Welcome to the NABA Sarasota County Butterfly Club website


  • To study and research the populations of butterflies found in our area.

  • To educate ourselves and the community through shared information, to create butterfly gardens, sanctuaries and habitats, to participate in July 4th butterfly count, and to conduct field trips

  • To have fun


If so, join us and learn about butterflies and butterfly gardening and enjoy meeting with people who have similar interests. The Sarasota County chapter is an active group that meets monthly at The Sarasota Garden Club located at 1131 Blvd. of the Arts and offers a variety of speakers, field trips and sharing of butterfly gardening experiences. The club has an extensive butterfly garden open to the public. Many of our members have been working with schools and other local organizations in the community, helping to plant butterfly gardens and educating the public on butterfly conservation.

Wouldn’t you love to join us?

25 Responses to Home

  1. Anne Marie says:

    It is late in the season but i have 2 monarch caterpillars on a healthy milkweed. I put a net to protect them. Once they turn into a chrysalide are they as susceptible to predators? Can I remove the net? ThAnks

  2. Flora Cagno says:

    I live in Manatee County and have established a butterfly garden. The problem is that our county sprays both aerially and via trucks for mosquitoes, which effectively kills my butterflies and caterpillars. I have asked for an exemption but the county will not grant one. Any advice? Thank you.

  3. jonard solie says:

    I have most of my Gardens to support Butterflies. I also have a butterfly cage to put the caterpillars. Then I release them after the become Butterflies. I have one area in my garden that is 18′ x 3′ with milkweed only. Two weeks ago I had about 100 Caterpillars on all the milk weed and they ate the whole thing I had removed about 30 and put in the cage with food and the next day all were dead but 7. When I looked at the garden almost all were dead. When the 7 hatched they were the biggest ones I had ever seen. What do you think happened to the others that caused them to die?

    • Karen L. Rosenbeck says:

      Several things could have happened: either they were infected with a virus or OE (which is a big issue with Monarchs in Florida), or there was something on or in the plants that was poisonous. If the milkweed was a new planting, you’d need to check with your source to see if the plants had been treated with pesticides. Unless you have a big cage, putting 30 in together could encourage spread of any infection, but since they died within 24 hours, it sounds like they were already infected or there was an issue with their food. The ones that survived were either not as exposed or strong enough to ward off whatever was going on.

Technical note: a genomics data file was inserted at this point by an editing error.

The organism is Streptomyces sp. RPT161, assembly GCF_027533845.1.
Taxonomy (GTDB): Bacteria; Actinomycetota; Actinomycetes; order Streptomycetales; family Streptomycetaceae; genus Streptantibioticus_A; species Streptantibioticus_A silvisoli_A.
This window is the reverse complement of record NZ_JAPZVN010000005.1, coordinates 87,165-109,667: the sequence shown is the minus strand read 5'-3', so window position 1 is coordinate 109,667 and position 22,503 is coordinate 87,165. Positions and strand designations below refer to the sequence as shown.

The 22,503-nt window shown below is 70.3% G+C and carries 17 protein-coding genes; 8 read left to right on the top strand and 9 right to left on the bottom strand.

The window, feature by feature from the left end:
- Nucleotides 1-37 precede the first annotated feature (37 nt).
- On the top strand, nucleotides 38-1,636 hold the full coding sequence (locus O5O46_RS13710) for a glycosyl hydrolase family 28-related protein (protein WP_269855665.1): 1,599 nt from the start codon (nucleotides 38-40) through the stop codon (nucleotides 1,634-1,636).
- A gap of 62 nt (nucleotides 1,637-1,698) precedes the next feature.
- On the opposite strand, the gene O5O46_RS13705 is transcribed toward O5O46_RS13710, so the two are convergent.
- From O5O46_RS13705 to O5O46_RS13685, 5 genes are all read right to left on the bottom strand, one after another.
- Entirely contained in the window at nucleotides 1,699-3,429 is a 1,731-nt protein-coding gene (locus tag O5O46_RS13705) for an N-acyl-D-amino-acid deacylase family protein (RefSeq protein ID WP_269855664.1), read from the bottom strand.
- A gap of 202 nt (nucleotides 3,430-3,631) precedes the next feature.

This is a good website that discusses diseases and killers of Monarch caterpillars: https://monarchbutterflygarden.net/common-monarch-diseases-prevention/

      Karen Rosenbeck, President, Sarasota County Butterfly Club

  4. Maureen Johnson says:

    I recently moved into a house with a yard that is dedicated to creating habitats for Butterflies. My intention is to insure they remain happy and prosperous. My problem is mosquitos. Any recommendations for non toxic treatment to rid me of these pests?
    Thank you

    • Barbara Rothman says:

      Contact Carol or Wilma at the UF Agricultural Station. They have great ideas on pesticides that are best to maintain the ecosystem balance. There are soaps and oils that might be effective or beneficial insects and if none of the above work they can suggest a chemical that will focus only on killing thepest. They avoid systemic chemicals that wipe out many creatures.

  5. David Hawkins says:

    I Live here in sarasota and would like to purchase Pipe vine to add to the butterfly plants I have already purchased. Does anyone have seeds or started plants?

    • Beverly says:

      Hi David,
      There are quite a few different types of Pipevines (Aristolochia). Some are beneficial for the Polydamas swallowtail and some are beneficial for the Pipevine Swallowtail. The plants I have are hard to transplant.

  6. Karen Rice says:

    Please help ….Bradenton FL (Bayshore Gardens)
    The Aristilochia Grandiflora that once sheltered my front porch is being destroyed by what I have been told are Pipevine Swallowtail catepillars.
    I have no knowledge about butterflies other than how very essential they are to the earth and their beauty. I do not want to destroy them but I need my vine also. SO
    CAN ANYONE HELP ME TO RELOCATE THEM so they may continue to carry out lives? I estimate there are around 100 black cats covered orange knobs on the vine.
    I don’t want to kill them but I need my vine (which I now plan to relocate to another area of my yard where the swallowtails can enjoy it next year.

    If I were to move the whole vine (potted) to another area of th yard (not an easy feat for a near blind 70 year old disabled woman) would this enable the butterflies to survive? Also would they move on to my other ornamental flowers, which I really do not want destroyed?

    I know these are questions you may laugh at but please don’t. I am very serious about saving these beauties and my vine and flowers. Thank you for any assistance you can give me.

    • Karen Rosenbeck says: